A predictive model of avian natal dispersal distance provides prior information for investigating response to landscape change
Article first published online: 5 AUG 2011
© 2011 The Authors. Journal of Animal Ecology © 2011 British Ecological Society
Journal of Animal Ecology
Volume 81, Issue 1, pages 14–23, January 2012
How to Cite
Garrard, G. E., McCarthy, M. A., Vesk, P. A., Radford, J. Q. and Bennett, A. F. (2012), A predictive model of avian natal dispersal distance provides prior information for investigating response to landscape change. Journal of Animal Ecology, 81: 14–23. doi: 10.1111/j.1365-2656.2011.01891.x
- Issue published online: 8 DEC 2011
- Article first published online: 5 AUG 2011
- Received 18 October 2010; accepted 3 July 2011 Handling Editor: Tim Coulson
- Bayesian statistics;
- habitat fragmentation;
- informative priors;
1. Informative Bayesian priors can improve the precision of estimates in ecological studies or estimate parameters for which little or no information is available. While Bayesian analyses are becoming more popular in ecology, the use of strongly informative priors remains rare, perhaps because examples of informative priors are not readily available in the published literature.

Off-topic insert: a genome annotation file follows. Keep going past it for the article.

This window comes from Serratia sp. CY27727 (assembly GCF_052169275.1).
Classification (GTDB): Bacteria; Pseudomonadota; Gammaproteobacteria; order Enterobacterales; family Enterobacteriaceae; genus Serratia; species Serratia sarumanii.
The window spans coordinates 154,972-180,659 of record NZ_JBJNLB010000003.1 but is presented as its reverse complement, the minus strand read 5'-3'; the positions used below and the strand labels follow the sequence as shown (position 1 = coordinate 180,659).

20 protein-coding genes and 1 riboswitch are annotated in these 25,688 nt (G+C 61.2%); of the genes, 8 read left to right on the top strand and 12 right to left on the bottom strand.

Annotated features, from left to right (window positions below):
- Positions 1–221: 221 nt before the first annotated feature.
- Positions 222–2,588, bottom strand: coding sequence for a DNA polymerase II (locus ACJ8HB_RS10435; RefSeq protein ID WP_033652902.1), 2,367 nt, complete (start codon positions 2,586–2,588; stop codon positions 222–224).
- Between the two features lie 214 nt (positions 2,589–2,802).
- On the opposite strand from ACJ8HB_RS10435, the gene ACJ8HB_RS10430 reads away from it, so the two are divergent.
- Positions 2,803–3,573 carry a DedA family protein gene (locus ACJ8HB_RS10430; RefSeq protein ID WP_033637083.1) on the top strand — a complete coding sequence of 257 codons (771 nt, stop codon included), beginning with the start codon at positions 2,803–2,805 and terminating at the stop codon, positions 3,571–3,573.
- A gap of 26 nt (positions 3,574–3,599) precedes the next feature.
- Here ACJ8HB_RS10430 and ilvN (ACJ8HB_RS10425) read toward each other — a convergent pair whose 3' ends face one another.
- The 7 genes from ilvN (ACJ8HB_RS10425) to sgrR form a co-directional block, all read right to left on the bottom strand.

2. Dispersal distance is an important ecological parameter, but is difficult to measure and estimates are scarce. General models that provide informative prior estimates of dispersal distances will therefore be valuable.
3. Using a world-wide data set on birds, we develop a predictive model of median natal dispersal distance that includes body mass, wingspan, sex and feeding guild. This model predicts median dispersal distance well when using the fitted data and an independent test data set, explaining up to 53% of the variation.
4. Using this model, we predict a priori estimates of median dispersal distance for 57 woodland-dependent bird species in northern Victoria, Australia. These estimates are then used to investigate the relationship between dispersal ability and vulnerability to landscape-scale changes in habitat cover and fragmentation.
5. We find evidence that woodland bird species with poor predicted dispersal ability are more vulnerable to habitat fragmentation than those species with longer predicted dispersal distances, thus improving the understanding of this important phenomenon.
6. The value of constructing informative priors from existing information is also demonstrated. When used as informative priors for four example species, predicted dispersal distances reduced the 95% credible intervals of posterior estimates of dispersal distance by 8–19%. Further, should we have wished to collect information on avian dispersal distances and relate it to species’ responses to habitat loss and fragmentation, data from 221 individuals across 57 species would have been required to obtain estimates with the same precision as those provided by the general model.